Marine - Tidal Creeks
Winding through the flat expanse of salt marsh, tidal creeks serve to distribute the energy generated by plant growth to the entire estuary. These small creeks, some almost dry at low tide, also provide critical nursery areas for many species of fish and invertebrates.
Abundant food and protection from predators make salt marsh creeks ideal nursery grounds. As a result, larvae and juveniles dominate the marsh creek fauna, as much as 95 percent of the animals sampled in some studies.
With seasonally staggered live cycles, wave after wave of various species, including seatrout, crevalle jack, flounder, spadefish, spot, black drum, blue crab, brown shrimp and white shrimp, enter these creeks, mature and move to deeper water. When high tide floods the bed of the marsh, these animals have access to the nutrient-rich marsh mud while the dense growth of cord grass in many areas restricts entry by larger predators.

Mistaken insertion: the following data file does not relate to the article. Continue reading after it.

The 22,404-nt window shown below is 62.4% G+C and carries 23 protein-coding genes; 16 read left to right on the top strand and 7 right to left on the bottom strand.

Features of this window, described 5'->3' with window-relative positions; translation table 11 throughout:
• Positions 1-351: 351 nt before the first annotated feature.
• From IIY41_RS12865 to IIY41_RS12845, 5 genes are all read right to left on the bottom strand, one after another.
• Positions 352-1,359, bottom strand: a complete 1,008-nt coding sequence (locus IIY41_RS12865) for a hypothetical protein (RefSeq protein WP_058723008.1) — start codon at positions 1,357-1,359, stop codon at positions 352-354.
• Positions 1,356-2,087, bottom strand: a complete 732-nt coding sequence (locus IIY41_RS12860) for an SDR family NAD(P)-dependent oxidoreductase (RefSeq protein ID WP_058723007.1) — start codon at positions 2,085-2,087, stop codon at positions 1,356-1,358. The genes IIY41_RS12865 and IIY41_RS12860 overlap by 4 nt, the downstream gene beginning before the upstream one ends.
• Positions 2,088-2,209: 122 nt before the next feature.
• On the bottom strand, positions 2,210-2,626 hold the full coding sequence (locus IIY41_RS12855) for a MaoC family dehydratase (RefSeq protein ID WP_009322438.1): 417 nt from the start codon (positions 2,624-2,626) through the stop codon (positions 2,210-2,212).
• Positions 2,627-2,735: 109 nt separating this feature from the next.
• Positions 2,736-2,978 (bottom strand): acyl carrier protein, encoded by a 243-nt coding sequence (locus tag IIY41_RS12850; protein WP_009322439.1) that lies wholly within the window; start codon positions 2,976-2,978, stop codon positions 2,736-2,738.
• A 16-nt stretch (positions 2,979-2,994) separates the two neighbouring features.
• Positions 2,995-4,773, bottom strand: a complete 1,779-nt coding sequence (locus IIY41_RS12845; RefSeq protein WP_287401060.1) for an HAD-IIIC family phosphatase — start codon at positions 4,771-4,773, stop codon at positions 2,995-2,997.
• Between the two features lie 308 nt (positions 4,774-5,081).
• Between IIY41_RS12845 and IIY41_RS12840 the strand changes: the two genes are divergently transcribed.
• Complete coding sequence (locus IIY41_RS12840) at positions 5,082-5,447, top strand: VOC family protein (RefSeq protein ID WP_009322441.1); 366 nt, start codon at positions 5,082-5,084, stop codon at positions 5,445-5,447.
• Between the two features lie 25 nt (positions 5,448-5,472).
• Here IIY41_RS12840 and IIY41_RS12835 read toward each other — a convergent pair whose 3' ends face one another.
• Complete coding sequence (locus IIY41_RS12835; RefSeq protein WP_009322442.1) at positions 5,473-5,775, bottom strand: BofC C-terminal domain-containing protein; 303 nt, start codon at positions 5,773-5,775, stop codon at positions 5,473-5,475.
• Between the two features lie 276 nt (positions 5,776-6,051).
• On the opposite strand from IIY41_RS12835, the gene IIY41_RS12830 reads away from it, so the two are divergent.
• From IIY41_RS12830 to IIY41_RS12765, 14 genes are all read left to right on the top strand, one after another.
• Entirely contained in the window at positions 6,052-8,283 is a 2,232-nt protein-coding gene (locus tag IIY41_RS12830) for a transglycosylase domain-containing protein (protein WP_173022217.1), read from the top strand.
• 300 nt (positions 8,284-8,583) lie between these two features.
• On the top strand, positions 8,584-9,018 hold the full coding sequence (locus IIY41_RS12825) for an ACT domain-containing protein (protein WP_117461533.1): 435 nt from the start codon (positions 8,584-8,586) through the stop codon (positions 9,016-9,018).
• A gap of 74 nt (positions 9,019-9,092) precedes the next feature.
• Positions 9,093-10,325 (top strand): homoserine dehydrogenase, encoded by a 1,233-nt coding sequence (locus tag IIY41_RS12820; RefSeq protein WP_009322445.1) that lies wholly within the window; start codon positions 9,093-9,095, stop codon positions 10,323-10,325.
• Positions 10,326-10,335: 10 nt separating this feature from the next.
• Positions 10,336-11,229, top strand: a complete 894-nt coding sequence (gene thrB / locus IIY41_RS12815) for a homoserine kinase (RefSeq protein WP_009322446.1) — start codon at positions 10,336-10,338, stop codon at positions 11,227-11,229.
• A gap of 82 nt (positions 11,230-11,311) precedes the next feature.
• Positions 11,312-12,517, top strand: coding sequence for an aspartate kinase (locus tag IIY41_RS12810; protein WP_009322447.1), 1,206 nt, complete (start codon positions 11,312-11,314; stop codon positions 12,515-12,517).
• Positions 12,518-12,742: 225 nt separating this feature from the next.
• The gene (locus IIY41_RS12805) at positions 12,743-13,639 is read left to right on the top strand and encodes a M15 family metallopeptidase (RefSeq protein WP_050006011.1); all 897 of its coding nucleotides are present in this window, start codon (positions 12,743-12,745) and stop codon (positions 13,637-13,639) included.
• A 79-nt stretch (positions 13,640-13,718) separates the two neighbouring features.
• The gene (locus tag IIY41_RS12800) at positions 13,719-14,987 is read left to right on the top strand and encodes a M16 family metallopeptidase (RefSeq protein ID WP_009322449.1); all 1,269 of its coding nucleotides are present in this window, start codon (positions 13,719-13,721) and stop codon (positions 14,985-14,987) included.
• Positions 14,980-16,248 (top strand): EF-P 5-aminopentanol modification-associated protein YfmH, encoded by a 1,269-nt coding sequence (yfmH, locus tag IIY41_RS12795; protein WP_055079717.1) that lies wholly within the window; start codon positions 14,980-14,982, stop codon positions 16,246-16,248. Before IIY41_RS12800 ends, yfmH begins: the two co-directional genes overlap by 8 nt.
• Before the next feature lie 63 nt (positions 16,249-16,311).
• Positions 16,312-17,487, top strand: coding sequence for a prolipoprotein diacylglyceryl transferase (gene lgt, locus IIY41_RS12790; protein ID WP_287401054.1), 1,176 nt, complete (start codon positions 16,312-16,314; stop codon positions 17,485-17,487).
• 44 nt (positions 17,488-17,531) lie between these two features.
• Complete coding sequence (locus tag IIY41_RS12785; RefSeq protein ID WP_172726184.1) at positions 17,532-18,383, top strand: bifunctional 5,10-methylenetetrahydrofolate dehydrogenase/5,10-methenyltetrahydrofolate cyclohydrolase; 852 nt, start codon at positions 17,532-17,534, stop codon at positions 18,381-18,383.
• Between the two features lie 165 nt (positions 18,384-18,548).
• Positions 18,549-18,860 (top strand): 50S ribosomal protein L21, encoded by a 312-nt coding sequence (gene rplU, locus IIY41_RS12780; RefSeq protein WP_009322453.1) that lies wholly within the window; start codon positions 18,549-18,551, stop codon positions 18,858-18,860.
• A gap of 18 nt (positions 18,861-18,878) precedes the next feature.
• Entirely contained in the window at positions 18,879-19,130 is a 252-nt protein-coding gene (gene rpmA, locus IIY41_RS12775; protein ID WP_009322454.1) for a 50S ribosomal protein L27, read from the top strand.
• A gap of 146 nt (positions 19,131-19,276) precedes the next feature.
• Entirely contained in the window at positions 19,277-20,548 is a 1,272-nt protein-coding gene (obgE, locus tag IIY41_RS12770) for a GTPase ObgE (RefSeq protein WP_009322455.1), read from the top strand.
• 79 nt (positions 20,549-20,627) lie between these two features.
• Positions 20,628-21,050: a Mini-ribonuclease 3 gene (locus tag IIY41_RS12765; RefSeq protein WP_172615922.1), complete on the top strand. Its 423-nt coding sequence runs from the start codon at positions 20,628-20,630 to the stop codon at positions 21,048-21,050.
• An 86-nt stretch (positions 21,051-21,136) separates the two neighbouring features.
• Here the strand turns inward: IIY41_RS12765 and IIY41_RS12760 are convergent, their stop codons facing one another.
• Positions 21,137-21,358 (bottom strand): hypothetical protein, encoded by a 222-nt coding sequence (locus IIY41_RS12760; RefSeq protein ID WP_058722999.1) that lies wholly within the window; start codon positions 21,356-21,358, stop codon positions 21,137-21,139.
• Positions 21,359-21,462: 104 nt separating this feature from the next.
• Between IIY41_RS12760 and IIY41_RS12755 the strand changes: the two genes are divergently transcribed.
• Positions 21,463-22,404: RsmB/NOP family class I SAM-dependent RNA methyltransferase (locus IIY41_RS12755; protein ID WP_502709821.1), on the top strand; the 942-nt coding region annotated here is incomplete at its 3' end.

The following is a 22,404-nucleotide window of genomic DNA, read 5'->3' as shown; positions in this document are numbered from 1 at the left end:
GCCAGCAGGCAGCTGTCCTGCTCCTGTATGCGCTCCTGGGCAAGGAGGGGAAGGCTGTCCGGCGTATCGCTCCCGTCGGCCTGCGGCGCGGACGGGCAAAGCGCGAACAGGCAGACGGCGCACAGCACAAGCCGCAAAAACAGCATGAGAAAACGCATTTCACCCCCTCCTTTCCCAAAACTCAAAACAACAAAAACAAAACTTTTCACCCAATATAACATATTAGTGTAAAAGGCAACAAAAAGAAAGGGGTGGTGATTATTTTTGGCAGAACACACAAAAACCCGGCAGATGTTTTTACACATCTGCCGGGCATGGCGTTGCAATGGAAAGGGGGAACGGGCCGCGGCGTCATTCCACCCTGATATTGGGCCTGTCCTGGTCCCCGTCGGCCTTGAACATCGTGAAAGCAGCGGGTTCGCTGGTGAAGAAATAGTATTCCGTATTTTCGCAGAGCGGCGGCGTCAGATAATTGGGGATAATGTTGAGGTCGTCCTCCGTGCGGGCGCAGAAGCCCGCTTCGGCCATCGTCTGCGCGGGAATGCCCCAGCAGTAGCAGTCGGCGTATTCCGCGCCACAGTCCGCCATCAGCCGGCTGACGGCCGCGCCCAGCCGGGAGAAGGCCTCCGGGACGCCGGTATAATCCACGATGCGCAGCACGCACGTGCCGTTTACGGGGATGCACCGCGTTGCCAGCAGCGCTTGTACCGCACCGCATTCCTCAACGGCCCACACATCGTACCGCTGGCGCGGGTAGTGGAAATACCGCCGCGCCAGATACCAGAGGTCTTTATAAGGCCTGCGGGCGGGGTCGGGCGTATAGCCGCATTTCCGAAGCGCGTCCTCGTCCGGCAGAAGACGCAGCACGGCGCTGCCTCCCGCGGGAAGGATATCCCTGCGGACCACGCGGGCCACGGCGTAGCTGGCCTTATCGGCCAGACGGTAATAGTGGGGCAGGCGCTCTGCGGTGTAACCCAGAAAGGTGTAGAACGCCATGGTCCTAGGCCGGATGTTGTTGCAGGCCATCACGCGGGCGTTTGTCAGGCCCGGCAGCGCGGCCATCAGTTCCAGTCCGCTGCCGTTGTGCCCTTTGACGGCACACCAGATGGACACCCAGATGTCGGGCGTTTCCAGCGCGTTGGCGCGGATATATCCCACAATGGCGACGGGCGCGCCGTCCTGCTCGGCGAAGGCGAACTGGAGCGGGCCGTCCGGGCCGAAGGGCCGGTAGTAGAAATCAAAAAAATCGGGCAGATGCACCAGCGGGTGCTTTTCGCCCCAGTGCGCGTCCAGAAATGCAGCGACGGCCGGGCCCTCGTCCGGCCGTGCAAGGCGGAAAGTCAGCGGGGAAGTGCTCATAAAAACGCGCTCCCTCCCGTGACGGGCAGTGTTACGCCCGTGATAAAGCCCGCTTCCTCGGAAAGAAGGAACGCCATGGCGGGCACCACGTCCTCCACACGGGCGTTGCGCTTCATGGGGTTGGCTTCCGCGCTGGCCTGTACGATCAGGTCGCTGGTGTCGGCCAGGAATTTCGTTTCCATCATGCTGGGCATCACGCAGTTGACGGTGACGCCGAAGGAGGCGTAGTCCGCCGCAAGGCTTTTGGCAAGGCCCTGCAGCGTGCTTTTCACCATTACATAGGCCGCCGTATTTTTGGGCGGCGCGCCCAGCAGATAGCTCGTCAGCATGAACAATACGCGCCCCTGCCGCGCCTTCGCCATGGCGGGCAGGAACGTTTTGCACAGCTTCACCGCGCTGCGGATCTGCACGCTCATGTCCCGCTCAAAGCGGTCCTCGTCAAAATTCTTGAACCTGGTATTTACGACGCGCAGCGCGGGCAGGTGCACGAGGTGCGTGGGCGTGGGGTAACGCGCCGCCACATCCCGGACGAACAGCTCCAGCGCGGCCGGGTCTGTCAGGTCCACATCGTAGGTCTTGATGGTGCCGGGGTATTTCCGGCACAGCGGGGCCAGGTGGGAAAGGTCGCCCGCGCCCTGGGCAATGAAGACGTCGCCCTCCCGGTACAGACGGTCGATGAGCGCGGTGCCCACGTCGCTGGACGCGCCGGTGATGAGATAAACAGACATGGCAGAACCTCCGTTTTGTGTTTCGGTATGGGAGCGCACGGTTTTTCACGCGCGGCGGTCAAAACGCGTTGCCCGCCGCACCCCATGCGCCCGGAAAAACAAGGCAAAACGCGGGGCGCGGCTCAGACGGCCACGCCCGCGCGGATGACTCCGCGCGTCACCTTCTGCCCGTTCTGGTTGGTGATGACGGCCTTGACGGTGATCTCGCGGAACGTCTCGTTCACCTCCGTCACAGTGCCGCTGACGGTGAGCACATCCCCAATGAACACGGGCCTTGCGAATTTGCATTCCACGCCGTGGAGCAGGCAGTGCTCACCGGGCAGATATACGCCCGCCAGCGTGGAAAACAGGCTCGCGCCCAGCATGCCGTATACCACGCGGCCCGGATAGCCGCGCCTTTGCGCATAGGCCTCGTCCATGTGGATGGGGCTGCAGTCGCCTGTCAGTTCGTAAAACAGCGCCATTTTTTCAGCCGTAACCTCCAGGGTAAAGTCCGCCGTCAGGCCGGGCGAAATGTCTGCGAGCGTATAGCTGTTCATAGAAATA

On the outgoing tide, however, predators such as seatrout and red drum lurk at the mouths of the creeks feeding on the smaller organisms flushed first from the marsh and then from the smaller creeks. Additionally, dispersal in shallow water at high tide makes these animals vulnerable to avian predators including wading birds and terns.
The many predators, both avian and aquatic, that make their living from estuarine waters attest to the richness of the salt marsh. The miles of tidal creeks make these nutrients available to hundreds of species, many of them of commercially and recreationally importance.